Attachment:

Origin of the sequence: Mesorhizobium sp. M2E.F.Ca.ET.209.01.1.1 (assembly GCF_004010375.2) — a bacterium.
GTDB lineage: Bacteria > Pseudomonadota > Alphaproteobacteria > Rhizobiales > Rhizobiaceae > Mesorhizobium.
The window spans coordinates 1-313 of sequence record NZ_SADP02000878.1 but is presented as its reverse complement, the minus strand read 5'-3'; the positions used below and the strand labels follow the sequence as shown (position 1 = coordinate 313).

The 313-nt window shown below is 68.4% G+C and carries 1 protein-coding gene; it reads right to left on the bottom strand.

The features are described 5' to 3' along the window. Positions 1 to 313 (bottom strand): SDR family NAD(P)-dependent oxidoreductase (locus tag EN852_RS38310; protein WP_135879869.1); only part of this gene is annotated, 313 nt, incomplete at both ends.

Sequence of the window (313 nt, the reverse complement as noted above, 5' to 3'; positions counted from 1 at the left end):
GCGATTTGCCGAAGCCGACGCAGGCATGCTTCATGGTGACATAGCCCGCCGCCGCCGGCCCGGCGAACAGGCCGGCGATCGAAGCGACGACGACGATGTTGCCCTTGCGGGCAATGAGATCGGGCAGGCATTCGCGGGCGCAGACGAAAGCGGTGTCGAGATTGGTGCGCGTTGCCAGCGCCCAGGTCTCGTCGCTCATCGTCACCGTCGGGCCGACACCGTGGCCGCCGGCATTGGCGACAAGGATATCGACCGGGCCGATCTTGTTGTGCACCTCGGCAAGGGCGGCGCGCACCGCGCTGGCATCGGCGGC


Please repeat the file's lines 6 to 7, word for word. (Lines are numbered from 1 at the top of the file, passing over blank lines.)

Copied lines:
Sequence of the window (313 nt, the reverse complement as noted above, 5' to 3'; positions counted from 1 at the left end):
GCGATTTGCCGAAGCCGACGCAGGCATGCTTCATGGTGACATAGCCCGCCGCCGCCGGCCCGGCGAACAGGCCGGCGATCGAAGCGACGACGACGATGTTGCCCTTGCGGGCAATGAGATCGGGCAGGCATTCGCGGGCGCAGACGAAAGCGGTGTCGAGATTGGTGCGCGTTGCCAGCGCCCAGGTCTCGTCGCTCATCGTCACCGTCGGGCCGACACCGTGGCCGCCGGCATTGGCGACAAGGATATCGACCGGGCCGATCTTGTTGTGCACCTCGGCAAGGGCGGCGCGCACCGCGCTGGCATCGGCGGC